Is It Time to Waterproof Your Basement? Here’s What You Should Know

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Now that we’re at the peak of hurricane season and possible relentless rainstorms, it might be a good time to make sure your basement is completely waterproofed.

Basement waterproofing is essential, as excess water that saturates the ground can damage the foundation, says Mark McAlpin, owner of Islip-based ACM Basement Waterproofing.

“It’s really a question of water management,” McAlpin says. “You can live in a house for 40 years without a problem and all of a sudden you walk down and there’s water all over.”

Signs of Water Damage

Though your basement may have never flooded, you might still see signs that water is seeping in by examining the interior walls, advises McAlpin. Indications of water damage include white powder on the walls; peeling paint, especially towards the floor; and cracks in the floor and walls.

Basement Moisture Hazards

In its early stages, mold may not be clearly visible to the naked eye, but it can still be there and potentially wreaking havoc on our health. 

Though we all may be breathing in mold to some degree each day, high concentrations of mold can cause respiratory complications, allergies, asthma, bronchitis, and even compromised immune systems.

Over time, moisture can damage the structure of the home, as well as ruin the insulation, which can lead to increased energy consumption, according to the American Society of Heating, Refrigerating and Air-Conditioning Engineers (ASHRAE).

As the weather is predicted to become more and more extreme over time, you should add waterproofing to the budget before you invest in other basement improvements, advises McAlpin, who notes that it’s cheaper to tackle waterproofing before you incur water-damaged furnishings. 

Waterproofing Techniques

Generally, the only way to guarantee a dry basement is to add an interior French drain (named after inventor Henry French), a drainage system under the floor of the basement that captures the water and leads it out to a sump pump.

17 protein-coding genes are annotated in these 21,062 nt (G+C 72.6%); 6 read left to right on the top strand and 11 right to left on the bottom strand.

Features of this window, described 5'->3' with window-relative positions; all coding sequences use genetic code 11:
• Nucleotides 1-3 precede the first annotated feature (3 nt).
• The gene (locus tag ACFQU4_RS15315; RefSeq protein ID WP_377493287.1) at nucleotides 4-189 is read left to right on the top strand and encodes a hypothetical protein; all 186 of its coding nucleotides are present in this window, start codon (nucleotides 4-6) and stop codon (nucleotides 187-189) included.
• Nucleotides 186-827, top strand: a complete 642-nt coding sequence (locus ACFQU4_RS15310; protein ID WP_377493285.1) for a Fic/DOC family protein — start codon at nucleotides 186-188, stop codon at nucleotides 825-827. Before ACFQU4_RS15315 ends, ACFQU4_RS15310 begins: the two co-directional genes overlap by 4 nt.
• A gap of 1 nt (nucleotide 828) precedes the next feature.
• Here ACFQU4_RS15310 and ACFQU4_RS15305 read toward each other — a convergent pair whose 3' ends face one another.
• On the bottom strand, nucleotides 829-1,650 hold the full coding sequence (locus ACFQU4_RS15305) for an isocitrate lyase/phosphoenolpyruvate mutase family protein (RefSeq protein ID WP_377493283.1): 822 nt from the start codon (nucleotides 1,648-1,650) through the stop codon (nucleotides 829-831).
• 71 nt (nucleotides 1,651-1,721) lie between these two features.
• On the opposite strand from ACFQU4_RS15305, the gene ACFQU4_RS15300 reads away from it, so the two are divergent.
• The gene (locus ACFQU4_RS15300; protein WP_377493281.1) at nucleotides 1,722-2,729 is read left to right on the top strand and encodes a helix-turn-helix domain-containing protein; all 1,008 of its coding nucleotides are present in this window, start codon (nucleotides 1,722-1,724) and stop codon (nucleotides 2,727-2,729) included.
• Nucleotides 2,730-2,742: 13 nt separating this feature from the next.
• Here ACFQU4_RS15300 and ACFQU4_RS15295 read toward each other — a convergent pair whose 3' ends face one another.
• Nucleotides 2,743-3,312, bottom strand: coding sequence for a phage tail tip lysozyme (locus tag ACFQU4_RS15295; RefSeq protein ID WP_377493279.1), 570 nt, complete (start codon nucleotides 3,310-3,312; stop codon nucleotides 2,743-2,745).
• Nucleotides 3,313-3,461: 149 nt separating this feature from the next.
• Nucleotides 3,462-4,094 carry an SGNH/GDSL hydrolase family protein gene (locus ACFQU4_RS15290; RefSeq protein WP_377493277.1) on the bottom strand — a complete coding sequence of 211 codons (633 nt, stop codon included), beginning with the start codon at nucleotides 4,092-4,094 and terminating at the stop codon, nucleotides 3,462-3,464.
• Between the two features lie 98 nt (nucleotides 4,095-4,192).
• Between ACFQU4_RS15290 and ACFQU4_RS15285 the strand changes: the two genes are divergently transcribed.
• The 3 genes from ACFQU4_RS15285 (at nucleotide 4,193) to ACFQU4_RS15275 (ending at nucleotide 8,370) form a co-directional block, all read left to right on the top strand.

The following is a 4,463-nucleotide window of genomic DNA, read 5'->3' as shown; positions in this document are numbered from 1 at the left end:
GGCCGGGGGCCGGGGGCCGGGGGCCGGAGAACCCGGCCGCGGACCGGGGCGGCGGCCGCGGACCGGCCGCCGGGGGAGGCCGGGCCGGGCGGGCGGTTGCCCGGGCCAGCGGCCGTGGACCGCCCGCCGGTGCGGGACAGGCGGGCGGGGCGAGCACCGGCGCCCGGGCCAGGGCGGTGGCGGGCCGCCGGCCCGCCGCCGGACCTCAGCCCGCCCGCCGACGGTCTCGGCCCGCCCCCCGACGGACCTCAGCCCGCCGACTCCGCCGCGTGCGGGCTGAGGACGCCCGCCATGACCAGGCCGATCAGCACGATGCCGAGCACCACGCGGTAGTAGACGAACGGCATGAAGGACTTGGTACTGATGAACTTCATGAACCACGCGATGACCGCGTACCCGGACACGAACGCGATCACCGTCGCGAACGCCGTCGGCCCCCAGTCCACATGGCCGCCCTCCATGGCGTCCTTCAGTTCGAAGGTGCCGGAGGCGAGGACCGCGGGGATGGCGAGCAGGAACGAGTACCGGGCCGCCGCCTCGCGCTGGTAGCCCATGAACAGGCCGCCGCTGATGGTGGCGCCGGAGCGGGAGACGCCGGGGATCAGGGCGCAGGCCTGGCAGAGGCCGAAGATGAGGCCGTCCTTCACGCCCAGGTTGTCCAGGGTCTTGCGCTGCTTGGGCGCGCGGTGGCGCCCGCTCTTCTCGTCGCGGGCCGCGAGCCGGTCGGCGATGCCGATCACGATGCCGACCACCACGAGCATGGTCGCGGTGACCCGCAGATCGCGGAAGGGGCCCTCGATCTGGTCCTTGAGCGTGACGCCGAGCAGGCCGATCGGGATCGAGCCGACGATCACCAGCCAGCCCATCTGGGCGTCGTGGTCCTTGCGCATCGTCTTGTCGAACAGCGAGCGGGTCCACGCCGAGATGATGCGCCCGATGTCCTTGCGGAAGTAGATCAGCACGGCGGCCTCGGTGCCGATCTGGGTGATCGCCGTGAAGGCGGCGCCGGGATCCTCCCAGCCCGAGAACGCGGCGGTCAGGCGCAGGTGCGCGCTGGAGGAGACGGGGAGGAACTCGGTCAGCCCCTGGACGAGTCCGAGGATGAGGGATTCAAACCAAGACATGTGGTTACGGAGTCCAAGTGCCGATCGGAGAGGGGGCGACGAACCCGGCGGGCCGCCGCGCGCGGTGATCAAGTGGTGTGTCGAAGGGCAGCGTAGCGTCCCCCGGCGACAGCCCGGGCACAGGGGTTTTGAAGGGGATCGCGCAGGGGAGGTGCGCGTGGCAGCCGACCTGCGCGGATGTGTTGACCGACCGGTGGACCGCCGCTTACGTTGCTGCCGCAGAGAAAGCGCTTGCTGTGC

“The pump comes on automatically and takes the water outside,” notes McAlpin, adding that there’s a battery backup in case of power outages.

Installing a French drain entails breaking apart the basement’s concrete floor, digging down along the perimeter of the home, removing concrete and dirt, placing the French drain with perforated piping and gravel in the trench, recementing the floor, and adding wall drainage, explains McAlpin. The entire process takes between three and six days. 

“You can do half the perimeter, but it’s really recommended to do the full perimeter,” McAlpin says.

Homeowners should also maintain their roof gutters, keeping them clear of debris and efficiently directing the water away.

“But the bigger problem is the underground water,” he says. “That’s the root of it: underground water on a sunny day.” 

Ventilation Essential

The Environmental Protection Agency advises that everyone should be ventilating their basements, subterranean areas where there’s typically limited airflow, says McAlpin.

“Up top, there’s plenty of air leakage,” he says. “Downstairs, it’s a concrete vault and there’s almost no air coming in.”

ACM Basement Waterproofing utilizes an EZ Breathe Ventilation System that’s placed on the wall and draws moist air off the floor, exhausts it outside, and draws better air from upstairs.

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